Many of the other items in Harris' luggage — including the hatchet and knives — wouldn't violate Transportation Security Administration guidelines for what is permissible in checked luggage.
However, customs officers Kenny Frick and Brandon Parker believed in their initial investigation that the lead-filled, leather-coated billy clubs and a collapsible baton may be prohibited by California law, according to an affidavit filed in U.S. District Court.
A Customs and Border Protection official said Tuesday night that Harris was not enrolled in any of the U.S. government's trusted traveler programs, which could have allowed faster processing through security or customs. The official spoke on the condition of anonymity because he was not authorized to discuss details of the ongoing investigation.
Harris traveled from Kansai, Japan, to Incheon, Korea, before landing in Los Angeles.
Yasunori Oshima, an official at Japan's Land and Transport Ministry's aviation safety department, said there had been no official inquiry or request from U.S. authorities to look into the case, which he said would have been more of a concern if the hazardous materials were brought on board rather than checked.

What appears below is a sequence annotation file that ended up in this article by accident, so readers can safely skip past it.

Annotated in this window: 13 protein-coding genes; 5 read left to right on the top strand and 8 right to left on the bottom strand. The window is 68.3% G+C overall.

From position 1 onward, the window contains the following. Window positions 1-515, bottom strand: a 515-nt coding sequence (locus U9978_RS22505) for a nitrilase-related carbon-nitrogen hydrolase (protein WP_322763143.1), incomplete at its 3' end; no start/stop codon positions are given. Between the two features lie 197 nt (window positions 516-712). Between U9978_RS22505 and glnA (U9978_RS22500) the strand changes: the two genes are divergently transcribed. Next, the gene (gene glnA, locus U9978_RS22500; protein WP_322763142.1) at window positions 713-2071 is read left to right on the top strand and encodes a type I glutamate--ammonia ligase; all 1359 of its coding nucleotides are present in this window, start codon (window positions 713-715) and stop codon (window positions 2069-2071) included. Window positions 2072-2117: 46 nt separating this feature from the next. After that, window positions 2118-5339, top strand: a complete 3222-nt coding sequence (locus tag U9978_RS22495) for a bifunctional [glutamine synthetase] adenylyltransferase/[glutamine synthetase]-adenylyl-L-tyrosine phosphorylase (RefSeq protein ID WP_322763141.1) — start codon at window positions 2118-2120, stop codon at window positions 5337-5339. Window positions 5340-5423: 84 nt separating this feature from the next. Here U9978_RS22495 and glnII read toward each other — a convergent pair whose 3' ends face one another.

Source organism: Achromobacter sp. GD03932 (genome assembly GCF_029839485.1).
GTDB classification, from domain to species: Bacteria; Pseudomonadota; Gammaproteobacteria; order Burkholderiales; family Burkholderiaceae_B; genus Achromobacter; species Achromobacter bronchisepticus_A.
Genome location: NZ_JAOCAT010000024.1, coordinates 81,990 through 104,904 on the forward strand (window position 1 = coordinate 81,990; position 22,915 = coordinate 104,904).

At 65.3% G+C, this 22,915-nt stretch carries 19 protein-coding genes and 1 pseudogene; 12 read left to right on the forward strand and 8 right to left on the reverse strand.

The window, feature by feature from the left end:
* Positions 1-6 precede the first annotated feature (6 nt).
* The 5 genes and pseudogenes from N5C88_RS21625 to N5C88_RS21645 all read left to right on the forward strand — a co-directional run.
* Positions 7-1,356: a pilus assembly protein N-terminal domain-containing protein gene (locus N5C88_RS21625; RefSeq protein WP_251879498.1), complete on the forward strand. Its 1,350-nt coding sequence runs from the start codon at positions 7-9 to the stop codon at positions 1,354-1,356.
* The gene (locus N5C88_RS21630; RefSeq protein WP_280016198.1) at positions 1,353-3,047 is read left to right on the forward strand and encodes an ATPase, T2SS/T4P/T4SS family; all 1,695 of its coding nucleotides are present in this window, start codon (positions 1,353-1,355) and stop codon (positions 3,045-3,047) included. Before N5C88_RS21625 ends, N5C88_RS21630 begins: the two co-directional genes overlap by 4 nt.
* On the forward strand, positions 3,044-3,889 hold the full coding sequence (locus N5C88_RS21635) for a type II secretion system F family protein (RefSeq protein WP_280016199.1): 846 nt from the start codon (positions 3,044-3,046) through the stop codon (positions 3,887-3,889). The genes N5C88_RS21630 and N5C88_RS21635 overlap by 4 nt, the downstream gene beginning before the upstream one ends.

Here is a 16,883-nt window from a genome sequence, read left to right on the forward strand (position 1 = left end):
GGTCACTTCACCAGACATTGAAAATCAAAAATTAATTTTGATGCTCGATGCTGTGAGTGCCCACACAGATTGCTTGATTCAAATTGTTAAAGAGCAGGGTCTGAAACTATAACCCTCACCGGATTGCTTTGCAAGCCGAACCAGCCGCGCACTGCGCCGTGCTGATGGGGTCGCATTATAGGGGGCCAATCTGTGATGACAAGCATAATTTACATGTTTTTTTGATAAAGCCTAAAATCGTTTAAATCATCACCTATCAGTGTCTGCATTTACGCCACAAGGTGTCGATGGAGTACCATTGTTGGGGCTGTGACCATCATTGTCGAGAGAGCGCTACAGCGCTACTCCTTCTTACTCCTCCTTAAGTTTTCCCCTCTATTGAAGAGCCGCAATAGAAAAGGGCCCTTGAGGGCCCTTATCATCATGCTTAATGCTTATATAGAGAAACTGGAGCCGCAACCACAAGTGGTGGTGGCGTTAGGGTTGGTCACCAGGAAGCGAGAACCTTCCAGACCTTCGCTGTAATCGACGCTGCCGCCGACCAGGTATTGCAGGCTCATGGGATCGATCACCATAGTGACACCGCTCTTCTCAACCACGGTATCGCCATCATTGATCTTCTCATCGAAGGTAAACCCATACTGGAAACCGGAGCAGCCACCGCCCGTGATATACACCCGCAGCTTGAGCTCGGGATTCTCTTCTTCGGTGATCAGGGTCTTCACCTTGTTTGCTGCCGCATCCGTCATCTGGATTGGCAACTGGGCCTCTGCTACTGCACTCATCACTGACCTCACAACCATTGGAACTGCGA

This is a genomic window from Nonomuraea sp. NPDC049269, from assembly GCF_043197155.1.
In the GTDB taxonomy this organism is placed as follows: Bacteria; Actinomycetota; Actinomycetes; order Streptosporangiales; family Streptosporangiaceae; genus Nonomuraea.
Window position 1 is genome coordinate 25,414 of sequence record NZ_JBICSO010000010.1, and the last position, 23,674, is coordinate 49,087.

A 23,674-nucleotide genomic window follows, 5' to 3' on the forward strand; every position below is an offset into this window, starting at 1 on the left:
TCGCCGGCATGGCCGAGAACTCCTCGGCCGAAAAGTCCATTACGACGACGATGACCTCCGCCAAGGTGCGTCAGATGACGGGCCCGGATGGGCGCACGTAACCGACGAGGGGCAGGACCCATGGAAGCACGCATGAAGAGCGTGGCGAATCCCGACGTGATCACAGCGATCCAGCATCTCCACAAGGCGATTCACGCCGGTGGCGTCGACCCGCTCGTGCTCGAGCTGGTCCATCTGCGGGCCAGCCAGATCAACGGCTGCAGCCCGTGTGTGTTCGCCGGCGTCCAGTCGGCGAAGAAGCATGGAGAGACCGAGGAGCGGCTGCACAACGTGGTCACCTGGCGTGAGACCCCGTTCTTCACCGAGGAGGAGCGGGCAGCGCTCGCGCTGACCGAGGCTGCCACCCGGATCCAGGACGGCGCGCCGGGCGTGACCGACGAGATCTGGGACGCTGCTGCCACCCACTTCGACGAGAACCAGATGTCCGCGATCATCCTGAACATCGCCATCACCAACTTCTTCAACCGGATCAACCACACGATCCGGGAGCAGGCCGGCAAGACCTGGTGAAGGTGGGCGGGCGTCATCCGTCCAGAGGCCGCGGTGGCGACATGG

"The case does not seem to pose any immediate concerns about aviation security measures in Japan," he said.
Spokesman Keisuke Hamatani said officials at Kansai International Airport are investigating, but that airport security officials had not reported spotting any suspicious-looking passengers as described in media reports, or any suitcases containing the hazardous materials allegedly found in Harris' luggage.
Airport police said they do not believe the case constitutes illegal conduct under the Japanese domestic criminal code. But they said Japan may cooperate at the request of U.S. investigators.
Spagat reported from San Diego. Associated Press writers Rodrique Ngowi in Boston, Eric Talmadge and Mari Yamaguchi in Tokyo and Alicia A. Caldwell in Washington contributed to this report.